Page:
List of Greek & Latin terms in English

Latin and Greek phrases are littered through the English Language; some are used by the commonly everyday , others are specialized terms used in law, medicine, science or academia. Here are some of them with their respective meanings:

ab initio – from the beginning – in law, the beginning of an investigation. In literature, the beginning of a story.

ad hoc – to this – Generally means “for this”, in the sense of improvised or intended only for a specific, immediate purpose; used in the sense of a “temporary measure or arrangement”.

ad hominen – to the man – or “targeting the man”. An ad hominen attack refers to the attack on the person making the argument instead of attacking the argument.

ad infinitum – to infinity – Enduring forever or repeating forever. Enduring forever. Used to designate a property which repeats in all cases in mathematical proof. Also used in philosophical contexts to mean “repeating in all cases”.

ad interim – for the meantime.

ad nauseaum – to sea sickness – or “to the point of disgust “. used to refer to something that is repeated endlessly until the persons listening are “sick of it”

ad valorem – according to the value – Used in commerce to refer to ad valorem taxes, i. e., taxes based on the assessed value of real estate or personal property.

addendum – thing to be added – An item to be added, especially as a supplement to a book. The plural is addenda.

affidavit – he asserted – A legal term from “fides” (“faith”), originating at least from Medieval Latin to denote a statement under oath.

alias  –  at another time, otherwise – An assumed name or pseudonym; similar to alter ego, but more specifically referring to a name, not to a “second self”.

alibi – elsewhere – A legal defense where a defendant attempts to show that he was elsewhere at the time a crime was committed. For example: His alibi is sound; he gave evidence that he was in another city on the night of the murder.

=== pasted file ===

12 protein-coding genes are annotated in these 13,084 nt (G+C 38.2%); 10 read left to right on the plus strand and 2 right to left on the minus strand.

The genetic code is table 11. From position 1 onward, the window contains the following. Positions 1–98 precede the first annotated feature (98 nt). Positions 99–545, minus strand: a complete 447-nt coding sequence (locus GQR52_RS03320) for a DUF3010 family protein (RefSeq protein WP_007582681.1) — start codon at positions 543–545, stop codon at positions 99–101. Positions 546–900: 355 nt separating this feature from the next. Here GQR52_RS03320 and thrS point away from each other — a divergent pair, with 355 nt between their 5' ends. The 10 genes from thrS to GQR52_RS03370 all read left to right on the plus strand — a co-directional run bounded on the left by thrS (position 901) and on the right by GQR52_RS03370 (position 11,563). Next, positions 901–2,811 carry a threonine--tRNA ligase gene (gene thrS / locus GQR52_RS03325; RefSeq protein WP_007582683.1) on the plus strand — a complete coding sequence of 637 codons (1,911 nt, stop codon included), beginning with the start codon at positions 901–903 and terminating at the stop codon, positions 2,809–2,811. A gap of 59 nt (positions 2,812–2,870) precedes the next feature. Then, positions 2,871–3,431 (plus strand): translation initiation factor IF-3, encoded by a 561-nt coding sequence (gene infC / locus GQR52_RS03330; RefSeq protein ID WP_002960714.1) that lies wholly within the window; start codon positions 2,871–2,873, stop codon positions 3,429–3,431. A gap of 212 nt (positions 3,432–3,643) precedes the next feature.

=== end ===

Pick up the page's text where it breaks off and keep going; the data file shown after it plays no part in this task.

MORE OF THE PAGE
alma mater – nourishing mother – A term used for the university one attends or has attended. Another university term, matriculation, is also derived from mater. The term suggests that the students are “fed” knowledge and taken care of by the university. The term is also used for a university’s traditional school anthem.

alter ego –  another I – Another self, a second persona or alias. Can be used to describe different facets or identities of a single character, or different characters who seem representations of the same personality. Often used of a fictional character’s secret identity.

alumnus or alumna – pupil – Graduate or former student of a school, college, or university. Plural of alumnus is alumni (male). Plural of alumna is alumnae (female).

amicus curiae – friend of the court – An adviser, or a person who can obtain or grant access to the favour of a powerful group, e. g., the a Roman Curia. In current United States legal usage, an amicus curiae is a third party allowed to submit a legal opinion in the form of an amicus brief to the court.

Nominalization is a process whereby a word that belongs to another part of speech comes to be used as a noun. For example, an adjective can act as a noun referring to people who have the characteristics denoted by the adjective. For example,

This legislation will have the most impact on the poor.
The race is not to the swift, nor the battle to the strong.
The Socialist International is a worldwide association of political parties.

In the above examples, poor, swift and strong refer to people with those qualities. International refers to the organization of worldwide socialist parties